“I suspect the truth of the matter is we’re still being used as the overspill area for people who really want to live in London.”

Announcing the plans yesterday, the leaders of the JPU, which is made up of members of councils in Northampton, Daventry and Towcester, pledged no development would be carried out without improvements to such infrastructure as roads, schools and shops.

But Mr Kingston said he believed many people who lived near the proposed development sites would consider them a step too far.

He said: “There are going to be a lot of people who are very upset about this and I’m sure as it goes on, they will take to the streets to let people know they don’t like it.

“We’re going to have to fight this all the way, because unless we attack the politicians who are planning this, it will happen, and it’s horrible what they’re thinking of doing to Northampton.”

Opposition to the suggested development sites has also come from a number of politicians who represent the areas where new houses could be built.

The deputy leader of the opposition on Northampton Borough Council, Councillor Phil Larratt (Con, East Hunsbury) represents an area of Collingtree which has been earmarked for 1,000 new houses.

He said: “If there is to be development in that area of Collingtree, the big question is exactly how many houses there will be.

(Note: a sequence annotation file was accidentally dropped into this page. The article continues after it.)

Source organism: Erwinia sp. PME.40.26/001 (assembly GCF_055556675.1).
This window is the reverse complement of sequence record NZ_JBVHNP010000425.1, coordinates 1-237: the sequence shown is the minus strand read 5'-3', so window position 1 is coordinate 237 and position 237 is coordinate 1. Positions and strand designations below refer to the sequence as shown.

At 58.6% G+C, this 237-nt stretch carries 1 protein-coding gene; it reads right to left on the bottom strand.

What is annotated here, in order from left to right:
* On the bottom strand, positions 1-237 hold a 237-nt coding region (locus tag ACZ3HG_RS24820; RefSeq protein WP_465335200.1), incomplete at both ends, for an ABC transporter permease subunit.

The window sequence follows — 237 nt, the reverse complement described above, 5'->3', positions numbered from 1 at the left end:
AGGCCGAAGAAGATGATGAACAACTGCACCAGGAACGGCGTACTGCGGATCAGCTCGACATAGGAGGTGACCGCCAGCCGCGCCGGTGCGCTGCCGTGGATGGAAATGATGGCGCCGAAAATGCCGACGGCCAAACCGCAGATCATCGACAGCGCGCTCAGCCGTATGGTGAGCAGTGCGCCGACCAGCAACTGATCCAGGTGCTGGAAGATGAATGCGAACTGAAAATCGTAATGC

“We certainly don’t want any more traffic pushed through East Hunsbury or Collingtree because the roads are already badly congested.”

Borough council member, Councillor Michael Hill (Con, Nene Valley), who represents Wootton and Hardingstone, where it is planned to build a further 1,000 houses, added: “I think people will be strongly against this, and I’ve always said I’ll not support any unsuitable form of development.

“The concern is not so much that the plan would join up Wootton and Hardingstone, but that the considerable expansion of Hardingstone would make the village lose its identity and its village feel.”

The figures published by the JPU yesterday suggest a total of 50,150 houses needed to be built in the Northampton, Daventry and Towcester area between 2001 and 2026.

The number is a significant reduction from the 2009 plan, when it was suggested a total of 62,125 new homes were needed.

Of the 50,150 which are now planned for the area, a total of 15,500 have already been built and planning permission has already been granted for more than 13,000 more.